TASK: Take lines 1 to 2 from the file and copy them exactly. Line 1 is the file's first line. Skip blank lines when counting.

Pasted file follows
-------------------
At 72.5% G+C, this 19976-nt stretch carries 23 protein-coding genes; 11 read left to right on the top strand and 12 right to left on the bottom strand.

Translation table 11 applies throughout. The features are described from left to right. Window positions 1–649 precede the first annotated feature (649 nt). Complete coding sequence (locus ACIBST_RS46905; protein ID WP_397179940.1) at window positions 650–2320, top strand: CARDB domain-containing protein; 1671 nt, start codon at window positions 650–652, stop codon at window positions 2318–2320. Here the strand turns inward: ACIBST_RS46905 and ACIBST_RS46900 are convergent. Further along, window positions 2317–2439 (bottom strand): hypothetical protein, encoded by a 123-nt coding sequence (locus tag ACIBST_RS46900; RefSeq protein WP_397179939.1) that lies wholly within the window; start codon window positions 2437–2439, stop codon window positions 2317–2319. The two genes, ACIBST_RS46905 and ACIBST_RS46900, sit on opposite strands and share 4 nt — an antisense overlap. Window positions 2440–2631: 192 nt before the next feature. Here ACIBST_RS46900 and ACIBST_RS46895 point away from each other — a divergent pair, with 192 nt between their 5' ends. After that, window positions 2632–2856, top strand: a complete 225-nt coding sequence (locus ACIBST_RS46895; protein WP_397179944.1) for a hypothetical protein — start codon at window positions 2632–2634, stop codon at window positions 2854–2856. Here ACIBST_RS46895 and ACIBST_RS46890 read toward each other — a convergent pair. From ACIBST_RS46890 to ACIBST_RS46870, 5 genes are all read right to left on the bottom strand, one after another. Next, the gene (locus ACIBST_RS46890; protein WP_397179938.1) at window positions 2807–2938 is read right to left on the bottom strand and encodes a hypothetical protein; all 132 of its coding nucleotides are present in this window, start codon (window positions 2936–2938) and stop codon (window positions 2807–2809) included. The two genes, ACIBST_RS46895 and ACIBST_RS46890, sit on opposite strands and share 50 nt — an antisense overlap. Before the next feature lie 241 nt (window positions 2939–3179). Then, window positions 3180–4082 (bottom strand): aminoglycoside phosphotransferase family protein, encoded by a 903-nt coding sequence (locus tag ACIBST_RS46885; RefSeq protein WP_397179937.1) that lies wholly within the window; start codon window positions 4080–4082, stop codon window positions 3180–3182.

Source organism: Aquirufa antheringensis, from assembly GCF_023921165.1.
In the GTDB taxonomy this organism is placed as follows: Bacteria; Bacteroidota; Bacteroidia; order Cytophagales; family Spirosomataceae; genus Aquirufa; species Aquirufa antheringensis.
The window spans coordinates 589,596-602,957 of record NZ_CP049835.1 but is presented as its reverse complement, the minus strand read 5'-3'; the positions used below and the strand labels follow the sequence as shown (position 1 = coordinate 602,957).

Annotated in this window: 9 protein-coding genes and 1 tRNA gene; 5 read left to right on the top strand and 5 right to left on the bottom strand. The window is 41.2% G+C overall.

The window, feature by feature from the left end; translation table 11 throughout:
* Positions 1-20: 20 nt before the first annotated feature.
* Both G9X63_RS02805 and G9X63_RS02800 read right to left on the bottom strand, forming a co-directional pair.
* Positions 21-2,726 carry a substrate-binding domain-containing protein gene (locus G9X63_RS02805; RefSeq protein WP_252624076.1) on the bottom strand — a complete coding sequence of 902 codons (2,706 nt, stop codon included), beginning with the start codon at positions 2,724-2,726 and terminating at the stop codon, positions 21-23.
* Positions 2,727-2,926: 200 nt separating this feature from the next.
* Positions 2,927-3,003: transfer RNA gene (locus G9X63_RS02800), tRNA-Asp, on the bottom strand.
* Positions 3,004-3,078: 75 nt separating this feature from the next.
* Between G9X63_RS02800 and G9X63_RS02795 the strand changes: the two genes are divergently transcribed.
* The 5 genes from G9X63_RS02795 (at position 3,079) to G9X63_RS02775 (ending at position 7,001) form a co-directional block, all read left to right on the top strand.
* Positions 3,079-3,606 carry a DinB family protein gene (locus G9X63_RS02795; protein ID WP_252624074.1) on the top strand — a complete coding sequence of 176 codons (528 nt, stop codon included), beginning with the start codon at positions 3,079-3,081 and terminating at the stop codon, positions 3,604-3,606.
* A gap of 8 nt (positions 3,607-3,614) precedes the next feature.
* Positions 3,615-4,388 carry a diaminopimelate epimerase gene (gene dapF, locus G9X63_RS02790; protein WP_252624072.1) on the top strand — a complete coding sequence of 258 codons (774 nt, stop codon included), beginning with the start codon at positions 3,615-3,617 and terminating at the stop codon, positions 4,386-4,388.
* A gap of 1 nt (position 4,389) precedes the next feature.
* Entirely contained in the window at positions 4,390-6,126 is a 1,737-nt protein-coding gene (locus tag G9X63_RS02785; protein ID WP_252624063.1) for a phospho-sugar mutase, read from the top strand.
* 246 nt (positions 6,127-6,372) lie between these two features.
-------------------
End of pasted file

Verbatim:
At 72.5% G+C, this 19976-nt stretch carries 23 protein-coding genes; 11 read left to right on the top strand and 12 right to left on the bottom strand.

Translation table 11 applies throughout. The features are described from left to right. Window positions 1–649 precede the first annotated feature (649 nt). Complete coding sequence (locus ACIBST_RS46905; protein ID WP_397179940.1) at window positions 650–2320, top strand: CARDB domain-containing protein; 1671 nt, start codon at window positions 650–652, stop codon at window positions 2318–2320. Here the strand turns inward: ACIBST_RS46905 and ACIBST_RS46900 are convergent. Further along, window positions 2317–2439 (bottom strand): hypothetical protein, encoded by a 123-nt coding sequence (locus tag ACIBST_RS46900; RefSeq protein WP_397179939.1) that lies wholly within the window; start codon window positions 2437–2439, stop codon window positions 2317–2319. The two genes, ACIBST_RS46905 and ACIBST_RS46900, sit on opposite strands and share 4 nt — an antisense overlap. Window positions 2440–2631: 192 nt before the next feature. Here ACIBST_RS46900 and ACIBST_RS46895 point away from each other — a divergent pair, with 192 nt between their 5' ends. After that, window positions 2632–2856, top strand: a complete 225-nt coding sequence (locus ACIBST_RS46895; protein WP_397179944.1) for a hypothetical protein — start codon at window positions 2632–2634, stop codon at window positions 2854–2856. Here ACIBST_RS46895 and ACIBST_RS46890 read toward each other — a convergent pair. From ACIBST_RS46890 to ACIBST_RS46870, 5 genes are all read right to left on the bottom strand, one after another. Next, the gene (locus ACIBST_RS46890; protein WP_397179938.1) at window positions 2807–2938 is read right to left on the bottom strand and encodes a hypothetical protein; all 132 of its coding nucleotides are present in this window, start codon (window positions 2936–2938) and stop codon (window positions 2807–2809) included. The two genes, ACIBST_RS46895 and ACIBST_RS46890, sit on opposite strands and share 50 nt — an antisense overlap. Before the next feature lie 241 nt (window positions 2939–3179). Then, window positions 3180–4082 (bottom strand): aminoglycoside phosphotransferase family protein, encoded by a 903-nt coding sequence (locus tag ACIBST_RS46885; RefSeq protein WP_397179937.1) that lies wholly within the window; start codon window positions 4080–4082, stop codon window positions 3180–3182.